Graham Reid | | 1 min read
In these post -9-11 days it is odd to consider that the biggest selling poet in America in the Nineties was Islamic. The deeply philosophical works of Rumi, a poet of the Sufi branch of Islam, were outselling the biggest names America had to offer.
His Mustt Mustt album on Peter Gabriel’s Real World label (which came with a remix of the title track by Massive Attack) was one of the label’s biggest sellers. He too was a Sufi.
Sufism, an intellectual and enquiring offshoot of Islam, is deeply rooted in Islamic cultures across the globe -- the Middle East, North Africa and the Indian subcontinent particularly -- and in each region it takes on local characteristic. The famous whirling dervishes of Turkey are Sufis, the yearning qawwali sound of Pakistan as performed by Ali Khan is a different manifestation of the same thought.
While anti-modernist Islamists would ban singing, dance and musical instruments as diversions from the true path of devotion and subservience to Allah, Sufi cultures are rich in these traditions -- and that is the subject of this doco by the noted English travel writer, historian and longtime resident of New Delhi, William Dalrymple.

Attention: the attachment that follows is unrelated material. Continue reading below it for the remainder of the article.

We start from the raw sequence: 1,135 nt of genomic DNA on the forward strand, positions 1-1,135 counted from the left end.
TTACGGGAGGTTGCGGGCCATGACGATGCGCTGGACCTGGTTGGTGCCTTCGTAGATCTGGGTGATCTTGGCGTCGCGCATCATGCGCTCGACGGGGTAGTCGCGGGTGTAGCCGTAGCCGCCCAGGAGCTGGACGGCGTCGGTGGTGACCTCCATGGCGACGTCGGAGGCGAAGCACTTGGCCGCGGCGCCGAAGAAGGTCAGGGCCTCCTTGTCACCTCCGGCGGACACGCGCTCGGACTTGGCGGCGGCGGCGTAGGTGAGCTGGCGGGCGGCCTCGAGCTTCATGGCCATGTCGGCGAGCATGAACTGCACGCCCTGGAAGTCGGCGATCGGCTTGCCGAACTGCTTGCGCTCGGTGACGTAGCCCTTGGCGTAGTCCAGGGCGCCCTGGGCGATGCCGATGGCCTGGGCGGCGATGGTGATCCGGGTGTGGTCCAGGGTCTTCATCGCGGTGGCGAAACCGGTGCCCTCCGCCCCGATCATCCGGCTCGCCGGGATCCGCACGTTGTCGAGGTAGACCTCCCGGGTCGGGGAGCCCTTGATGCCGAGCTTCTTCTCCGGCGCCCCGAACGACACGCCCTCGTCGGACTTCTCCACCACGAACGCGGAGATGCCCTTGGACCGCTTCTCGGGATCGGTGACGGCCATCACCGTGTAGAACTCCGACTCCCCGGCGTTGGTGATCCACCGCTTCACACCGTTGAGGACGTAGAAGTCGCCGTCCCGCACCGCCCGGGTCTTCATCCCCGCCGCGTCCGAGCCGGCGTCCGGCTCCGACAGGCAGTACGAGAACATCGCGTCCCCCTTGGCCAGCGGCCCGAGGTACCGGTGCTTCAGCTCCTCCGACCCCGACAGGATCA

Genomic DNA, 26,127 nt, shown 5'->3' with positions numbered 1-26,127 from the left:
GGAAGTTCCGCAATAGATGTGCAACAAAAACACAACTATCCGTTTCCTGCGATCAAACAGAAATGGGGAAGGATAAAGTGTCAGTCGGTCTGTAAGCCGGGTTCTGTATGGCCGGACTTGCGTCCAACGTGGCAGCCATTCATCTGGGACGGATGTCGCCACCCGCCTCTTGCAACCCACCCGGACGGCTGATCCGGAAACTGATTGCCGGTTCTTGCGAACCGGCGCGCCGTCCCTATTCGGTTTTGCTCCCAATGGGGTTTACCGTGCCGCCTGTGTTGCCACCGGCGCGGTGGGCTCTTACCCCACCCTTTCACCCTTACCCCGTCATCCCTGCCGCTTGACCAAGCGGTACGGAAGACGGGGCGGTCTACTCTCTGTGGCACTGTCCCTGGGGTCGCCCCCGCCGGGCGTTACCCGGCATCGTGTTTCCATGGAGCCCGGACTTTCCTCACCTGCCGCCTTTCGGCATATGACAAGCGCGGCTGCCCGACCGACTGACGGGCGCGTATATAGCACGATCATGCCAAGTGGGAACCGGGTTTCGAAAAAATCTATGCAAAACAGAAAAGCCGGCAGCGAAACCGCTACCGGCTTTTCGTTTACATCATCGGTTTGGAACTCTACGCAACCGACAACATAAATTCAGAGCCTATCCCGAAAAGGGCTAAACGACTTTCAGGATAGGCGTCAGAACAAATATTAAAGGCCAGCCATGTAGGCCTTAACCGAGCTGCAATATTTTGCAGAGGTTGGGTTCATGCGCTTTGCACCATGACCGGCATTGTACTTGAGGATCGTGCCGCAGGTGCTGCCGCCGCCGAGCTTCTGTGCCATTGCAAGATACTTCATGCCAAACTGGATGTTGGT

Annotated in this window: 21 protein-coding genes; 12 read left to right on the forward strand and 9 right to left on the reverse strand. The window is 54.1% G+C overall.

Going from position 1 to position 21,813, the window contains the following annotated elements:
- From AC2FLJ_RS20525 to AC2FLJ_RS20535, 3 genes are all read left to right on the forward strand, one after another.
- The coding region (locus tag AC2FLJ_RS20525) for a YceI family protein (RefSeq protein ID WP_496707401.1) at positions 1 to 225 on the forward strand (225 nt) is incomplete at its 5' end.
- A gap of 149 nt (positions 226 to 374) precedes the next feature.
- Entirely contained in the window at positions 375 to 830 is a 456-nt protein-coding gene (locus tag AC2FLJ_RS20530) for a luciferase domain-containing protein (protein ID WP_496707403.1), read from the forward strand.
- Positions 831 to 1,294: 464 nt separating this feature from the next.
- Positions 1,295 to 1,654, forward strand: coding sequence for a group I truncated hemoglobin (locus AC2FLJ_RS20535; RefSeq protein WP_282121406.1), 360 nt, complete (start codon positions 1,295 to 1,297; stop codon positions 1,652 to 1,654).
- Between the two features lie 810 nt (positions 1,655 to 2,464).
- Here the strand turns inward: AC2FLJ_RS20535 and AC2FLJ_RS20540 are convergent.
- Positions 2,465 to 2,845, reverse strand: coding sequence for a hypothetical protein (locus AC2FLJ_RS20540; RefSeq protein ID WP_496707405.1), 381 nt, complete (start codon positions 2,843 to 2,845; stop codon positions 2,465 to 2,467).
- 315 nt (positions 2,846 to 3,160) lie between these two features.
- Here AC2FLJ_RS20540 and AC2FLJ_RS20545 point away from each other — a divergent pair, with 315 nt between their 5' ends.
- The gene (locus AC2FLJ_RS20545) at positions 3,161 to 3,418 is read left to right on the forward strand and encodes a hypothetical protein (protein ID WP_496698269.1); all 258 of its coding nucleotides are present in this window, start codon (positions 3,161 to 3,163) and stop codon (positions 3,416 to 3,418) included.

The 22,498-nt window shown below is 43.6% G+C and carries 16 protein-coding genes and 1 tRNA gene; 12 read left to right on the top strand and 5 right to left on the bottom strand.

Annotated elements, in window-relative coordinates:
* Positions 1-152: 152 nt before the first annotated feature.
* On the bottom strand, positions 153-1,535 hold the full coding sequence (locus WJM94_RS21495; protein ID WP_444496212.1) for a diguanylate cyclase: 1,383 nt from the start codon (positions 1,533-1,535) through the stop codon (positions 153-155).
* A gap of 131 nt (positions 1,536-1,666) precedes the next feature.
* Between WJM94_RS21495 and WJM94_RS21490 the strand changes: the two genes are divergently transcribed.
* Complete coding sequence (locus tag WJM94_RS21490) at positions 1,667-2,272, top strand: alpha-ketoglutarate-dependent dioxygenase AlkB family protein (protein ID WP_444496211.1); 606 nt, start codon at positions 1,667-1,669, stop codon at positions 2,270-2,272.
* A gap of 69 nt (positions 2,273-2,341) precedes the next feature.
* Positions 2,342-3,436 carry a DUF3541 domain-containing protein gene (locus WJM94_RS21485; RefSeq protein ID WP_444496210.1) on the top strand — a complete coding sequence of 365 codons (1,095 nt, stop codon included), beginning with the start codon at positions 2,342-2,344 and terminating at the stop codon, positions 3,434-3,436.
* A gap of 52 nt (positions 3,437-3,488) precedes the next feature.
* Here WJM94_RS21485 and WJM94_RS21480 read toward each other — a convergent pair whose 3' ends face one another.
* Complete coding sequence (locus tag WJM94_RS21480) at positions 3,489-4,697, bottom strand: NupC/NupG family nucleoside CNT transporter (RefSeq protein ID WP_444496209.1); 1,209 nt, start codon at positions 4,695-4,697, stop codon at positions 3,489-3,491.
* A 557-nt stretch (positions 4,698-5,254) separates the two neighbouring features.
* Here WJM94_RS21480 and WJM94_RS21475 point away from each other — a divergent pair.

A scholar who is knowledgeable about the great religious, philosophical and cultural aspects of Islam, Dalrymple makes a journey through half a dozen countries to explore the peaceful and pluralistic nature of Sufism -- and uses music as the framework. The subtitle of this doco is “the mystical music of Islam”.
The result is a fascinating travelogue punctuated by extraordinary voices, from the trip-hop clubland Sufi sound of Mercan Dede to powerful presences such as Adiba Parveen.
There is an exoticism here too: the nature of dances in which believers enter trance states; the colours of marketplaces and the decorative beauty of temples, homes and clothing.
At its core Islam has a common origins with Christianity, and the nature of this documentary allows for the benign and peaceful middle ground of Sufism to be revealed at a time when rather too many would set up the great faiths as polar and violent opposites.
Directed by Simon Broughton -- long a commentator on world music and editor of Songlines magazine out of the UK -- this fascinating 45 minute film (with an additional 35 minutes of separate music performances) is an adventure, a journey and a discussion.
All are worth participating in.